September 10 – The host city selection process for the 2026 World Cup moves on a stage next week with FIFA beginning its inspection visits September 15-23.
The first round of visits will see nine US candidate cities inspected in nine days, starting in Miami and finishing in Boston.
US cities visited in the first round will be Boston, Nashville, Atlanta, Orlando, Washington DC, Baltimore, New York/New Jersey, Philadelphia and Miami.
The remaining eight US bidding cities and the three in Mexico and two in Canada will be visited by the end of November, said FIFA.
The host venue bidding has become increasingly intense with 17 US cities vying for what had initially believed to be 10 city slots in the US. It had been generally accepted that three venues in Canada and three in Mexico would round out the required 16 host cities for the expanded 48-team World Cup in 2026.
That arithmetic became complicated with the pull out of Montreal in Canada from the host bidding, leaving just Edmonton and Toronto bidding. There was a rumour that Vancouver would be a late entrant to the bidding but that hasn’t happened.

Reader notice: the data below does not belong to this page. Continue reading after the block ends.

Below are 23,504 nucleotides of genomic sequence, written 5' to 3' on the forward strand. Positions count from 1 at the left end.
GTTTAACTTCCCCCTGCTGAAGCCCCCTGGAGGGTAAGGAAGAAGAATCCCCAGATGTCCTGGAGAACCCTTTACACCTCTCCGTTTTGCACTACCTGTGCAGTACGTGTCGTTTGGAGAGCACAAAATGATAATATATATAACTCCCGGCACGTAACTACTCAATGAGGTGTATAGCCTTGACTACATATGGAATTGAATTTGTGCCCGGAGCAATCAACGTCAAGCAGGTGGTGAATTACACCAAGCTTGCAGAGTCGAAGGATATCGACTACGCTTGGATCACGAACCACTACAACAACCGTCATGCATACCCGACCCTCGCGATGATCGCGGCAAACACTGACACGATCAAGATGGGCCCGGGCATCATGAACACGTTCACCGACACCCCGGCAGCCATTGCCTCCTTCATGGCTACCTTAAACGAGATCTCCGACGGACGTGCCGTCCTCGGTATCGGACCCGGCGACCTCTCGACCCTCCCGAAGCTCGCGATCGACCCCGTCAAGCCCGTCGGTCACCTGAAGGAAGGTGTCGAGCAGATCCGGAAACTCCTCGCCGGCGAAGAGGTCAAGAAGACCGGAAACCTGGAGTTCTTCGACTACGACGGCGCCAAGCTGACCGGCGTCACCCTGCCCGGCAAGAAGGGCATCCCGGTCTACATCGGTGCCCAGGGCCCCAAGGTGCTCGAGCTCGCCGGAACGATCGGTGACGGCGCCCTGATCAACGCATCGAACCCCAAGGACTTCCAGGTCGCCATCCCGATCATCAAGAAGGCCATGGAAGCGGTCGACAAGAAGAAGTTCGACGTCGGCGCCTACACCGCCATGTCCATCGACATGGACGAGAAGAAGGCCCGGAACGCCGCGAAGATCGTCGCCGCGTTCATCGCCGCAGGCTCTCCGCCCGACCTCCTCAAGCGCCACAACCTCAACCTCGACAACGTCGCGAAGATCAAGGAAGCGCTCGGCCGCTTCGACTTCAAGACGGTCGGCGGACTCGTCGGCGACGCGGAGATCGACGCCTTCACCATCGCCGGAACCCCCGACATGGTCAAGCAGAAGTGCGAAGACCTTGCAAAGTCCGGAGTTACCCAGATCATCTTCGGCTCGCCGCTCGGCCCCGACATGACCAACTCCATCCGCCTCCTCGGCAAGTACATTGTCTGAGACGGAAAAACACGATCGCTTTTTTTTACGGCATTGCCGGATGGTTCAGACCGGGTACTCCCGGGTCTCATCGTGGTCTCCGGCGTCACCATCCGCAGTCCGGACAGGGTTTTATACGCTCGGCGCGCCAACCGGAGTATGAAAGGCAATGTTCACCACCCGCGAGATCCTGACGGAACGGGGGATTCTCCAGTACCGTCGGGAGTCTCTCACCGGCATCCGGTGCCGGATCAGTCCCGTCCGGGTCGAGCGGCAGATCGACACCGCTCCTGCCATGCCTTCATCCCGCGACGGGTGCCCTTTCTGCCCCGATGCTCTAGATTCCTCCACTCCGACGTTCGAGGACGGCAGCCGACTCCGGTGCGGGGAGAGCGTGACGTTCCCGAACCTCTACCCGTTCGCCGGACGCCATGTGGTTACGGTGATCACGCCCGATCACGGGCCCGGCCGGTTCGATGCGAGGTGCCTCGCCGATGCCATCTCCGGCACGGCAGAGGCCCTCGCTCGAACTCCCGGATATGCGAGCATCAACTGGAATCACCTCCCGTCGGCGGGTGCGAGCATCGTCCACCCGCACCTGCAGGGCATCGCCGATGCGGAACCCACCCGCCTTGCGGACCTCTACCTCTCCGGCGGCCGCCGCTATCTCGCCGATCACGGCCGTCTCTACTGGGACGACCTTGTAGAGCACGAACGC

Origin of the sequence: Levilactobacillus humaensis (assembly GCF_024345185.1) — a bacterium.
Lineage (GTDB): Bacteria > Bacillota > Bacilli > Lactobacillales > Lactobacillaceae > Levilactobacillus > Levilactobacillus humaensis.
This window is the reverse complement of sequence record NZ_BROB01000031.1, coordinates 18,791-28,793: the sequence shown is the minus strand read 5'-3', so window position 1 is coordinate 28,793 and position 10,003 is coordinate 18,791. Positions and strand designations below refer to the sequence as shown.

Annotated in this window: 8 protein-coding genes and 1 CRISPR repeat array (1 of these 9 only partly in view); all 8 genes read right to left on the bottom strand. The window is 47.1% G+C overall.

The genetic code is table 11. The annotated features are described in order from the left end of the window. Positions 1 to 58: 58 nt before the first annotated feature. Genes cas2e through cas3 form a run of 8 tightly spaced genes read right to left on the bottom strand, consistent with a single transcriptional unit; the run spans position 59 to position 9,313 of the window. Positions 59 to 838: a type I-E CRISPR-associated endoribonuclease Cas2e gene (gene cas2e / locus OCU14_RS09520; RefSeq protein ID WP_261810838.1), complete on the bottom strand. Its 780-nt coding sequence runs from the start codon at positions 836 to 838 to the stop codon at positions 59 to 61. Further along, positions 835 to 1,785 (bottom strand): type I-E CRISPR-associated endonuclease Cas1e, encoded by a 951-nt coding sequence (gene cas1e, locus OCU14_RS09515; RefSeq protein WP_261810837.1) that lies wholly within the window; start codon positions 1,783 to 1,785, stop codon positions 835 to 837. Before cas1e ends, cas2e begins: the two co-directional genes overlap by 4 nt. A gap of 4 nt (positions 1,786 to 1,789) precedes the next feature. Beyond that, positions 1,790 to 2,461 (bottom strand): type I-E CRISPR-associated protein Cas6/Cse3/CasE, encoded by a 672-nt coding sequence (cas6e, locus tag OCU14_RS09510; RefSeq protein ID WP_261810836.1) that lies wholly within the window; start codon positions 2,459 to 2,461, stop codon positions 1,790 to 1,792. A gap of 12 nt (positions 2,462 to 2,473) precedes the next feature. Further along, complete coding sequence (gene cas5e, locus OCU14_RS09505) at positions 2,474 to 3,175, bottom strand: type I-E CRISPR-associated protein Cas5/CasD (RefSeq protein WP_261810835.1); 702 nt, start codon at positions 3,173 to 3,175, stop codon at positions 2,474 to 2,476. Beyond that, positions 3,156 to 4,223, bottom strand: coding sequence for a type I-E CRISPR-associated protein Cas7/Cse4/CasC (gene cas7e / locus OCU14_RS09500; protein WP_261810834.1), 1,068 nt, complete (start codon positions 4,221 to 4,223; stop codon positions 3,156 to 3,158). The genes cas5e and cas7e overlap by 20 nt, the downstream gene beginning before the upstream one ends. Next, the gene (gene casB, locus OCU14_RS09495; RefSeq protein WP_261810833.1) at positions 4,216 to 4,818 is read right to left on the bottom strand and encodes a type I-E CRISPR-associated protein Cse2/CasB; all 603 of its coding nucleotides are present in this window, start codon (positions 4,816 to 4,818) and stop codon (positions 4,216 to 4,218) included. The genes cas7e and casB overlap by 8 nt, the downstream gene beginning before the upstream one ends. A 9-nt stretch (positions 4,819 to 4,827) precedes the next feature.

Behind the scenes US cities had lobbied for an increase in the number of US host venues to fill the perceived gap left by Montreal’s pull out. However, the actual location of matches is based on the number of games to be played in each country rather than the number of host cities.
World Cup 2026 will have 80 matches. The agreement for the hosting is for 60 of those games to be played in the US with 10 each in Mexico and Canada.
FIFA’s inspection team will be led by FIFA Vice-President and Concacaf President Victor Montagliani and include Colin Smith, FIFA Chief Tournaments & Events Officer as well as “FIFA experts across multiple fields, including venue management, stadium and city infrastructure, team facilities, commercial, bidding and legal.”
FIFA said that it aims to finalise the “highly competitive selection process by Q1/Q2 2022.”
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